Indicated for patients who cannot receive or have failed to respond to penicillins and cephalosporins or have infections with resistant staphylococci. For abdominal penetrating injuries, it is combined with an agent active against enteric flora and/or anaerobes.

To avoid toxicity, current recommendation is to assay vancomycin trough levels after third dose drawn 0.5 h prior to next dosing. Use creatinine clearance to adjust dose in patients diagnosed with renal impairment.

Used in conjunction with gentamicin for prophylaxis in penicillin allergic patients undergoing gastrointestinal or genitourinary procedures.


Class Summary

Unfractionated IV heparin and fractionated low-molecular-weight SC heparins are the 2 options in anticoagulation therapy.


Augments activity of antithrombin III and prevents conversion of fibrinogen to fibrin. Does not actively lyse thrombus but able to inhibit further thrombogenesis. Prevents reaccumulation of clot after spontaneous fibrinolysis. Various dosing nomograms available.


Class Summary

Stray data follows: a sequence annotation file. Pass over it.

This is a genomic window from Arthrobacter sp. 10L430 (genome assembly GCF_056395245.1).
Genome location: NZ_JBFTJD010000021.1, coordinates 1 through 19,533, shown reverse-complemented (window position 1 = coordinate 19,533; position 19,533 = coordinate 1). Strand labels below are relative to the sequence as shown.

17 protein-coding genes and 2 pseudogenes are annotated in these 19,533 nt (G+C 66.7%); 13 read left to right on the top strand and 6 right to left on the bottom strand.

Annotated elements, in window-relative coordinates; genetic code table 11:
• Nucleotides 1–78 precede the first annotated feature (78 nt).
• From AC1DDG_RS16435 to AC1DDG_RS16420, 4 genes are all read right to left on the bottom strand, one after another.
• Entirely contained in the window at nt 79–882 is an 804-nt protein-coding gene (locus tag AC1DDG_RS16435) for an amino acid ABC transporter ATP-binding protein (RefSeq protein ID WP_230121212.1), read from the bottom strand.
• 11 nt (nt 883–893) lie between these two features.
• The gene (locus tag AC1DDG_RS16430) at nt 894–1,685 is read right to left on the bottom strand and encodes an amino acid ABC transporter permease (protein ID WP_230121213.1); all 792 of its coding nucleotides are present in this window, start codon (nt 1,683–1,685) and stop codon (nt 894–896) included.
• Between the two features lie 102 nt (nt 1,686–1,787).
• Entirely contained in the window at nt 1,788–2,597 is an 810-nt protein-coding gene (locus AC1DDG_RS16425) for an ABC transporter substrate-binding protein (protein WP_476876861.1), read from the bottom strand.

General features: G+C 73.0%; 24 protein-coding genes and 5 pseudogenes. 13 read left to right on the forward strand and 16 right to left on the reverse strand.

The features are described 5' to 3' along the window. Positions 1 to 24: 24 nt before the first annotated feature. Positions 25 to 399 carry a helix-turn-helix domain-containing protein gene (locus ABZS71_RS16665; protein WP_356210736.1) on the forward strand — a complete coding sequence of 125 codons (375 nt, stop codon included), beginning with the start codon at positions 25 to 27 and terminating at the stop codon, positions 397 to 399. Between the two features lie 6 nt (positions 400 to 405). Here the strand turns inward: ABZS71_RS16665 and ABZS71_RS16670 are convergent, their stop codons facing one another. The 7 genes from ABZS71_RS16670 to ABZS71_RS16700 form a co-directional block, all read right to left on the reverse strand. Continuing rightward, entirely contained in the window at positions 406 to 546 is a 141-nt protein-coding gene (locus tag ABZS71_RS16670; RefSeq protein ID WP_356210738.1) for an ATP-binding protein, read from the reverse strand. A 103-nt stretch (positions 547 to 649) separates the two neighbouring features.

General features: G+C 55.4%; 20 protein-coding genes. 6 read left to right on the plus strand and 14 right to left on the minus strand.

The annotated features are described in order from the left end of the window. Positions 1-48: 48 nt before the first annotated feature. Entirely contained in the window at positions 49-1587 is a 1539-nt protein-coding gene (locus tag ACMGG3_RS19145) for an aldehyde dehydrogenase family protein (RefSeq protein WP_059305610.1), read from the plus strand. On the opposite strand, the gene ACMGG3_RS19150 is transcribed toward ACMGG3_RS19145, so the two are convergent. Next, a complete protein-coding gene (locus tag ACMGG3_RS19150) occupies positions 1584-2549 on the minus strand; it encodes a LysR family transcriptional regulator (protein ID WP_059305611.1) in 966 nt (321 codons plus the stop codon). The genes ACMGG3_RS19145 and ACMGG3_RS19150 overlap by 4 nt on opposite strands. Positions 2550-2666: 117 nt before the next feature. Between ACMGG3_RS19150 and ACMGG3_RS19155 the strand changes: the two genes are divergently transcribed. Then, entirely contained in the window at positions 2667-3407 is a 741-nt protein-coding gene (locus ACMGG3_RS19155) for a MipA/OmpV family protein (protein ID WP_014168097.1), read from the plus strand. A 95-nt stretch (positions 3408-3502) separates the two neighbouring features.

These agents have anti-inflammatory properties and cause profound and varied metabolic effects. They modify the body's immune response to diverse stimuli. When the course of CST leads to pituitary insufficiency, corticosteroids definitely are indicated to prevent adrenal crisis.

Hydrocortisone (Solu-Cortef, Westcort)

DOC due to its mineralocorticoid activity and glucocorticoid effects. Decreases inflammation by suppressing migration of polymorphonuclear leukocytes and reversing increased capillary permeability. Useful in management of inflammation caused by an immune response.



Further Inpatient Care

Admission to intensive care unit is indicated.


Patients should be educated that furuncles or abscesses (pimples) in the central portion of the face should not be manipulated without prior antibiotic coverage.


Complications may include the following:

  • Meningitis

  • Septic emboli

  • Blindness

  • Cranial nerve palsies

  • Sepsis and shock


Mortality rate is as high as 30%; the majority of survivors suffer permanent sequelae.


Questions & Answers


What is cavernous sinus thrombosis (CST)?

What is the anatomy of the cavernous sinuses?

How does infection spread to the cavernous sinuses?

Which arteries and nerves are involved in the cavernous sinuses?

Which anatomic features are relevant to the etiology of cavernous sinus thrombosis (CST)?

Which bacteria are the cause of most infections associated with cavernous sinus thrombosis (CST)?

How common is cavernous sinus thrombosis (CST)?

What are the mortality and morbidity of cavernous sinus thrombosis (CST)?

What are the age-related demographics for cavernous sinus thrombosis (CST)?


What are the signs and symptoms of cavernous sinus thrombosis (CST)?

What causes the symptoms associated with cavernous sinus thrombosis (CST)?